“This Isn’t Underground; This Is Highlands”: Mayan-Language Hip Hop, Cultural Resilience, and Youth Education in Guatemala
Abstract

Abstract:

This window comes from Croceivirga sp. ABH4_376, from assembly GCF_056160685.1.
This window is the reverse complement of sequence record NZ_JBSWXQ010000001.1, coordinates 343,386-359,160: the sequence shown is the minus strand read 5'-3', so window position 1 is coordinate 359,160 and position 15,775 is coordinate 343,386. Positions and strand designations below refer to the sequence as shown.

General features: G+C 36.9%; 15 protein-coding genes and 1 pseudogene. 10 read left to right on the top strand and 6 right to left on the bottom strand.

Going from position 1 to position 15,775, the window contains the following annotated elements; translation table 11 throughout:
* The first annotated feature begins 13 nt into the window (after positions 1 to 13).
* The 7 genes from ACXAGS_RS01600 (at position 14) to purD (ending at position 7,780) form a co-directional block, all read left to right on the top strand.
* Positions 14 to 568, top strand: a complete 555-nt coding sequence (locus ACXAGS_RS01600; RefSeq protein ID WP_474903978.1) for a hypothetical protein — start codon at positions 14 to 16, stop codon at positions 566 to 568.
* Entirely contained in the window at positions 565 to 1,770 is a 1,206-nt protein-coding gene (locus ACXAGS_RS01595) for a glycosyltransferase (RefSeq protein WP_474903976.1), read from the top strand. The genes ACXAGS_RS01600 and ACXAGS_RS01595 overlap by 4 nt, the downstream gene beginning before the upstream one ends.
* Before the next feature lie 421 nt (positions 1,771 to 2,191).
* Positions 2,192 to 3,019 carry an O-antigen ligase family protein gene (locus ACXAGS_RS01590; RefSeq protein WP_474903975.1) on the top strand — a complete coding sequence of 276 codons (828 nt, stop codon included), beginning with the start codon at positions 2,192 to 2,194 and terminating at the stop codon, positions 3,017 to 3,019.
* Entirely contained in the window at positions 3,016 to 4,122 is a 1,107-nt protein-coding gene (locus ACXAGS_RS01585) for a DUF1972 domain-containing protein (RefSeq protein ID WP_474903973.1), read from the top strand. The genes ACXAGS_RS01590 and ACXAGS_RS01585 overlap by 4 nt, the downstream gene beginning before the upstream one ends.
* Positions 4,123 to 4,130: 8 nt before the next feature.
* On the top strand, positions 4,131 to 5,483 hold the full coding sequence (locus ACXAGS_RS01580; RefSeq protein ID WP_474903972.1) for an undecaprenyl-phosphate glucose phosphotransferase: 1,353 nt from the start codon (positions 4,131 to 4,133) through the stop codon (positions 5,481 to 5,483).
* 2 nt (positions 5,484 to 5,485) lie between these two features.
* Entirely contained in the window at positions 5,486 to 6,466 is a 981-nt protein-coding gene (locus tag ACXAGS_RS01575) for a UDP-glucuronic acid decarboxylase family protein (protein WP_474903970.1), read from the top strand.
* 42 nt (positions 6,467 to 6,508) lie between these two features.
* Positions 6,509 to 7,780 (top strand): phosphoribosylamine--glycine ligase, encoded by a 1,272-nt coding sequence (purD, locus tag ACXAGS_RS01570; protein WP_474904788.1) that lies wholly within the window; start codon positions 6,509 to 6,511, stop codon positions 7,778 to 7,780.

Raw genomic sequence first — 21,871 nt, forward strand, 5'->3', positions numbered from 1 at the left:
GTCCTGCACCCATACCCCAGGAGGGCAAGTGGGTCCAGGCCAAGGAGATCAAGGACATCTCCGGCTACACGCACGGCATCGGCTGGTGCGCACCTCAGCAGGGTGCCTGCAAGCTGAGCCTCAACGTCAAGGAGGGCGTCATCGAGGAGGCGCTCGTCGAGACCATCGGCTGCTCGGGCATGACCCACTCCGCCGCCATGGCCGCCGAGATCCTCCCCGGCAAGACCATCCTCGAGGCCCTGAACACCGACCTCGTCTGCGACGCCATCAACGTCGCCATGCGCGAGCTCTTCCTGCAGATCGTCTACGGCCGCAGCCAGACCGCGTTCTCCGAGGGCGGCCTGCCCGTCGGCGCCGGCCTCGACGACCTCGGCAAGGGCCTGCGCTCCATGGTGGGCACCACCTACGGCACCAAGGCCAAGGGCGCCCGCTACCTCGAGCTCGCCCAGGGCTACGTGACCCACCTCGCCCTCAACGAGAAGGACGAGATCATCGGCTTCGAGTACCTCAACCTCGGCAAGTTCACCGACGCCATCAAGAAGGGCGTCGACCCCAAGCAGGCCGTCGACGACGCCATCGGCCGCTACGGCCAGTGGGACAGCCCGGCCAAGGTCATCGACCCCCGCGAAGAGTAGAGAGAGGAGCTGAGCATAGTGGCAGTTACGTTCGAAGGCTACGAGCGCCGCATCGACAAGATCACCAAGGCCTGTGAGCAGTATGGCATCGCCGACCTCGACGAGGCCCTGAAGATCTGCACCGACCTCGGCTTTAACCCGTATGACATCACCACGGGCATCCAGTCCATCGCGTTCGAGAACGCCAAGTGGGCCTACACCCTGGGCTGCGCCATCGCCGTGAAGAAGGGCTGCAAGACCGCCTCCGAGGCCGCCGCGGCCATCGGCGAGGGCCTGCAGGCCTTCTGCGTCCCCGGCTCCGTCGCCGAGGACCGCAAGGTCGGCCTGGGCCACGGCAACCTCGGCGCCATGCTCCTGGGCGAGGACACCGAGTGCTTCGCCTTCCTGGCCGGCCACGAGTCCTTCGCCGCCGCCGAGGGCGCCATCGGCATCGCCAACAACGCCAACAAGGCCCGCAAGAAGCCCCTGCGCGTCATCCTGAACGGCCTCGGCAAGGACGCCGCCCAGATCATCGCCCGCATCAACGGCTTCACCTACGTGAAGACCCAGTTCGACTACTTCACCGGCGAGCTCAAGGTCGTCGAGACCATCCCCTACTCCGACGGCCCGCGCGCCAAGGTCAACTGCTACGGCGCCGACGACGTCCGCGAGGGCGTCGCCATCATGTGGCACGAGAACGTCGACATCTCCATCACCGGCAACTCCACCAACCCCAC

The Maya hip hop scene that is currently growing around Lake Atitlán, Guatemala seeks to educate Maya youth about their culture by way of lyrics in Mayan languages as well as references to historical Maya texts such as the Popol Wuj and the Chilam Balam. This musical genre combines ancestral local knowledge, accessed by way of pre-Colombian texts and sacred fire ceremonies, with popular music in a manner that attracts Maya youth who may otherwise receive little formal education about their own Maya culture. Through the use of storytelling in hip hop, these songs construe meaning through a combination of the text and their context, empowering Maya youth to reflect upon and critically consider their social, economic, and cultural milieu. By adapting an international music form to a local context, a characteristic endemic to hip hop across the globe, Maya hip hop produced by MC Tz’utu Kan and the group Balam Ajpu is an indicator of a cultural resilience that subverts traditional power structures and offers otherwise disenfranchised youth an opportunity to exercise agency.


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